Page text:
Discussion Leader

David Ing

Session Description

The original announcement is at https://wiki.st-on.org/2021-08-09.

Have we learned from brushes with disaster, or have we become complacent about complexities in everyday life?

On March 28, 1979, an accident with a nuclear reactor occurred at Three Mile Island, Pennsylvania. Twelve days earlier, an Academy Awards winning film The China Syndrome had opened with a story fictionalized from a 1975 fire at a nuclear plant in Brown's Ferry, Alabama, raising public awareness of an issue. For a Presidential Commission on the Accident at Three Mile Island, sociologist Charles Perrow contributed organizational analysis report. On a sabbatical to the Center for Advanced Study in the Behavioral Sciences in 1981-1982, that report expanded to include other high-risk systems, becoming the Normal Accidents book, published in 1984.

In the 1990s, a group at Berkeley initiated by Todd LaPorte noticed some high-hazard organizations who able to consistently manage risks to be failure-free. The organizations included the (i) Air Traffic Control System (FAA); (ii) Electric Operations and Power Generations Departments (Pacific Gas and Electric); and (ii) peacetime flight operations in the U.S. Navy. These cases were studies as High Reliability Organizations.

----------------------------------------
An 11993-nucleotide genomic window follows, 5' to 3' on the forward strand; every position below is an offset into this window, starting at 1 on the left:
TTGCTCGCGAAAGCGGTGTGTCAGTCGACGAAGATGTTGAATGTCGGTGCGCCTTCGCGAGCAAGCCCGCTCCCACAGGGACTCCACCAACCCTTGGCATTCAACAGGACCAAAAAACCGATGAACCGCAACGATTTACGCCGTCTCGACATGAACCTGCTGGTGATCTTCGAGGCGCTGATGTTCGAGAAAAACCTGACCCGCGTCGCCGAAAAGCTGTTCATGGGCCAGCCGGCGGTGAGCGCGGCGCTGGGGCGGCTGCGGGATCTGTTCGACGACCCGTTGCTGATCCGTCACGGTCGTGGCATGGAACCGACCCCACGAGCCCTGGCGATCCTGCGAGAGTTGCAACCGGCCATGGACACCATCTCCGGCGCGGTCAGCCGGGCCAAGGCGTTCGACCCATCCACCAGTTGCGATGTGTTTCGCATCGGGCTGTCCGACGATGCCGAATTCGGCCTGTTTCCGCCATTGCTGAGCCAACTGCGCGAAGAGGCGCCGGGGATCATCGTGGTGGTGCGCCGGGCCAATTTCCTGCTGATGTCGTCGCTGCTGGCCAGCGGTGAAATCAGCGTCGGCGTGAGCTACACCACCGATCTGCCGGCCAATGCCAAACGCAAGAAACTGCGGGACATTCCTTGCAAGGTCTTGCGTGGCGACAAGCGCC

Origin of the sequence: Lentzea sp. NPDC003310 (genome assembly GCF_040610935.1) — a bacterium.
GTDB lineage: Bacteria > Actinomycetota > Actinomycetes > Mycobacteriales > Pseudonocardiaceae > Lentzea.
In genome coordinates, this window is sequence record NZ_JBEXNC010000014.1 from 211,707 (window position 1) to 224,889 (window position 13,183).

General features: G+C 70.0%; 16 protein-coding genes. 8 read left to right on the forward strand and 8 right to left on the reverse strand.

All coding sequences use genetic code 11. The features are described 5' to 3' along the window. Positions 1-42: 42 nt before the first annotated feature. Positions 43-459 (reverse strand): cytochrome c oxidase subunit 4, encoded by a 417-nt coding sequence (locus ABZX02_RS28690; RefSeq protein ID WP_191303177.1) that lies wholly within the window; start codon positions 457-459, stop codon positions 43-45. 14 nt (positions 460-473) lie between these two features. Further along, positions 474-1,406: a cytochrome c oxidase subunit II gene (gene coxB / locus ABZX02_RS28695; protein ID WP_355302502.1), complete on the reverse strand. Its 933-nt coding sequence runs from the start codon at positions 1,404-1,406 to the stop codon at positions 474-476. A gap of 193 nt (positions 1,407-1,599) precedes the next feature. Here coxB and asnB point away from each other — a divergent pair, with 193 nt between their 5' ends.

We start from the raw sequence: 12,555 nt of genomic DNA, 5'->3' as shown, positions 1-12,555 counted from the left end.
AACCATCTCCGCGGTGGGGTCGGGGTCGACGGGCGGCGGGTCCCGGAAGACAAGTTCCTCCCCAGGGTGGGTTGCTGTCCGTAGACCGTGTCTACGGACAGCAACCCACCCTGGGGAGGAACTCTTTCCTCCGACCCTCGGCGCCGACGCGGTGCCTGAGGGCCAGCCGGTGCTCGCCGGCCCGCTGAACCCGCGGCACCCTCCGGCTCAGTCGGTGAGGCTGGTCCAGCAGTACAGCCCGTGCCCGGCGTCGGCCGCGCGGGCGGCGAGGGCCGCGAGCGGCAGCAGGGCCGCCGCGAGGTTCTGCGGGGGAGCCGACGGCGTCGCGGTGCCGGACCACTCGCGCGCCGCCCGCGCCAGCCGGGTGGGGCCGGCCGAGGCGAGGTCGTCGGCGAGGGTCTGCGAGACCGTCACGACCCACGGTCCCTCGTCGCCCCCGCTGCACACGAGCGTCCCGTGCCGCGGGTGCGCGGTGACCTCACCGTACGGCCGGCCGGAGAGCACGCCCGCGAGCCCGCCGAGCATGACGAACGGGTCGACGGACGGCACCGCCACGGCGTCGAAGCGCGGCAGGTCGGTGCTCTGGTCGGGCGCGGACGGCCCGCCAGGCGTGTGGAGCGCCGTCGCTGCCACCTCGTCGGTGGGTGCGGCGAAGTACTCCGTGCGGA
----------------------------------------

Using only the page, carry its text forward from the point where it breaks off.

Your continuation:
Many of the researchers continue to meet in the Center for Catastrophic Risk Management (CCRM). In the study of complexity, Ian Mitroff has labelled some situations as wicked messes.

Suggested pre-reading: 

Articles in reflection:

Original works:


David Ing, "Normal Accidents, High Reliability, Wicked Messes: The Nature(s) in System(s) Changes, Designing for Learning", Systems Thinking Ontario , Toronto, Canada, August 9, 2021


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2021/08/09 Normal Accidents, High Reliability, Wicked Messes